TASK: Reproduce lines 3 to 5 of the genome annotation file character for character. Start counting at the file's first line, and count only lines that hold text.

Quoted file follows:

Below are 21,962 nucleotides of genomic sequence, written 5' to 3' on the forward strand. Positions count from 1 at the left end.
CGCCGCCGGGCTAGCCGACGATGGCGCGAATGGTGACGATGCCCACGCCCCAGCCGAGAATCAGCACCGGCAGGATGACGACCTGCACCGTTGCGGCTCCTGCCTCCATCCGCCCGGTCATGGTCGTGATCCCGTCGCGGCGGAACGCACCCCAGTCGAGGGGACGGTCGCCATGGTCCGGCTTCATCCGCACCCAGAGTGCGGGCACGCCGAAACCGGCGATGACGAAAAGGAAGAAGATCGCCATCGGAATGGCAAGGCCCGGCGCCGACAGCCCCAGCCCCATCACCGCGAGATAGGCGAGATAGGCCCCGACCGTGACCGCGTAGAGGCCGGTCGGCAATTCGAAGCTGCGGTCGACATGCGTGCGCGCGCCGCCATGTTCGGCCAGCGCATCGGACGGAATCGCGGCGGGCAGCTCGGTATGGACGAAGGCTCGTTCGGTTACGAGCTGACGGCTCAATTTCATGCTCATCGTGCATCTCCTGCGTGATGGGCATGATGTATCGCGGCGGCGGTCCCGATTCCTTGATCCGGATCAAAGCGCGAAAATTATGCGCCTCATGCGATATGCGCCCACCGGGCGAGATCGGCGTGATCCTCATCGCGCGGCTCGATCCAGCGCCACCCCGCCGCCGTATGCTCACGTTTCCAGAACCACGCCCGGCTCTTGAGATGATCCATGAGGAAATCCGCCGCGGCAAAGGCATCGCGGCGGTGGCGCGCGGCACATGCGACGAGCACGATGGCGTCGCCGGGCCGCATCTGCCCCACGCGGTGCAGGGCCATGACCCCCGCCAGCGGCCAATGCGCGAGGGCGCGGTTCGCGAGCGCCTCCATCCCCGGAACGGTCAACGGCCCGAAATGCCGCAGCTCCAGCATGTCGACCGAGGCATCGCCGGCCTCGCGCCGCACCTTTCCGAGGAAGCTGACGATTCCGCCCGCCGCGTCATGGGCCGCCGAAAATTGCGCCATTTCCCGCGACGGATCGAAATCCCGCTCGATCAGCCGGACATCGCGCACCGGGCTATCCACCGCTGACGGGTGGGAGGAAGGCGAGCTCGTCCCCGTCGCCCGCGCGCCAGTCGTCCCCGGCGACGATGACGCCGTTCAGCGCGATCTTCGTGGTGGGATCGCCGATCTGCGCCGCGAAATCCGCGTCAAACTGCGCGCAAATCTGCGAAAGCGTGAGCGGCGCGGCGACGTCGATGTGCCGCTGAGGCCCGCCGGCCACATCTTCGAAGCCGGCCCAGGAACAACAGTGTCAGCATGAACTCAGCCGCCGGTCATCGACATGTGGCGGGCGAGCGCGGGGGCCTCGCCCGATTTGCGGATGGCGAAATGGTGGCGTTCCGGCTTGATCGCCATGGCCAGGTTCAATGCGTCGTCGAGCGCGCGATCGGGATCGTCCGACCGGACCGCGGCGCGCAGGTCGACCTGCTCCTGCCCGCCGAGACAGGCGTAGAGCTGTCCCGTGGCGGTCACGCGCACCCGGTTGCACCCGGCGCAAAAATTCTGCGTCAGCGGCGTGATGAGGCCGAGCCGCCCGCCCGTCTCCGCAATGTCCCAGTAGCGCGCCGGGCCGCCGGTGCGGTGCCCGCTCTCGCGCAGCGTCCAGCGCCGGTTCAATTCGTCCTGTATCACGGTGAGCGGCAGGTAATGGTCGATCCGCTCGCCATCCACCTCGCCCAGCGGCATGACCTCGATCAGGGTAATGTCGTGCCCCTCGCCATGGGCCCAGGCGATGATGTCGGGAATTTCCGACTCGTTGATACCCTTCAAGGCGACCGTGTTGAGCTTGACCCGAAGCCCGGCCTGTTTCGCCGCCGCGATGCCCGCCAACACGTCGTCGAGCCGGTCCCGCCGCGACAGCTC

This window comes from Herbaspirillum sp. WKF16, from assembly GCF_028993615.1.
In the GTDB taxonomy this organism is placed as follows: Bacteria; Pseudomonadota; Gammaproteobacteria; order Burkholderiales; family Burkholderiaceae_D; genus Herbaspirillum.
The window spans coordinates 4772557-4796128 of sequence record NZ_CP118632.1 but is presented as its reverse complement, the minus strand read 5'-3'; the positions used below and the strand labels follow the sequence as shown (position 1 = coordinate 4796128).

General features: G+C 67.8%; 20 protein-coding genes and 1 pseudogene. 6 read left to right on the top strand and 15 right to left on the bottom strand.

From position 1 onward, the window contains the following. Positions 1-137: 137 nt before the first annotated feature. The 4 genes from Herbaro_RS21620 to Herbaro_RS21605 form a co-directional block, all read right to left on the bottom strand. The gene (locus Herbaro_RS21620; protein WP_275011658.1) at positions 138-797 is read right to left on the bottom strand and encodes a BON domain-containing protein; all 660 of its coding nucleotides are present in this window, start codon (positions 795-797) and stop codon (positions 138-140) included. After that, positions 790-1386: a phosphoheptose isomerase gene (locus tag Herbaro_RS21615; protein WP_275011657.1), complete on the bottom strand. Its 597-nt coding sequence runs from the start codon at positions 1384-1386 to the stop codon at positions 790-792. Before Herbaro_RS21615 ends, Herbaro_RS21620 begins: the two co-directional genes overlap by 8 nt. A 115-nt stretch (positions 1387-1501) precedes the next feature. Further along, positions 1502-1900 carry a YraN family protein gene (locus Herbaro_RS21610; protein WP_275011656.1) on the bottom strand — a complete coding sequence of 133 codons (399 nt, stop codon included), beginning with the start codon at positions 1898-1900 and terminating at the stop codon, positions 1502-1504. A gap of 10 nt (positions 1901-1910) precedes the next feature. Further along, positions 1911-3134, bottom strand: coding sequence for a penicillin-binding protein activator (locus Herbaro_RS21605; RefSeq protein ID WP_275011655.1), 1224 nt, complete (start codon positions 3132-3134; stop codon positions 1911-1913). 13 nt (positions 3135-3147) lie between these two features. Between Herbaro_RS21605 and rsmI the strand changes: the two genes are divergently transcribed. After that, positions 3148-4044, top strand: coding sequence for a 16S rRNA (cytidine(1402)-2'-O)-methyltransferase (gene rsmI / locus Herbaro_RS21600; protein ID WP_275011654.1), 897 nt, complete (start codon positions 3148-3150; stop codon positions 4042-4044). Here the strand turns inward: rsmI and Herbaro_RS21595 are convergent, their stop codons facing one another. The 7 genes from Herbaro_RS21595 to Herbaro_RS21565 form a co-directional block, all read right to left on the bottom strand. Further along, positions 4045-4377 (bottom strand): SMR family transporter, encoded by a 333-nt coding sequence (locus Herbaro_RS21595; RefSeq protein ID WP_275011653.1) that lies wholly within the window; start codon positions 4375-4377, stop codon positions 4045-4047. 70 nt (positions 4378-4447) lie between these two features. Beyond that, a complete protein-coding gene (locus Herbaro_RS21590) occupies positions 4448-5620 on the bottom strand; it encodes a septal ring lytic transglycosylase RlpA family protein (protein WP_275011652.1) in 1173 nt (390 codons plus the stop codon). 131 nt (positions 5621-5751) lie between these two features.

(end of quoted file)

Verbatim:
This window comes from Herbaspirillum sp. WKF16, from assembly GCF_028993615.1.
In the GTDB taxonomy this organism is placed as follows: Bacteria; Pseudomonadota; Gammaproteobacteria; order Burkholderiales; family Burkholderiaceae_D; genus Herbaspirillum.
The window spans coordinates 4772557-4796128 of sequence record NZ_CP118632.1 but is presented as its reverse complement, the minus strand read 5'-3'; the positions used below and the strand labels follow the sequence as shown (position 1 = coordinate 4796128).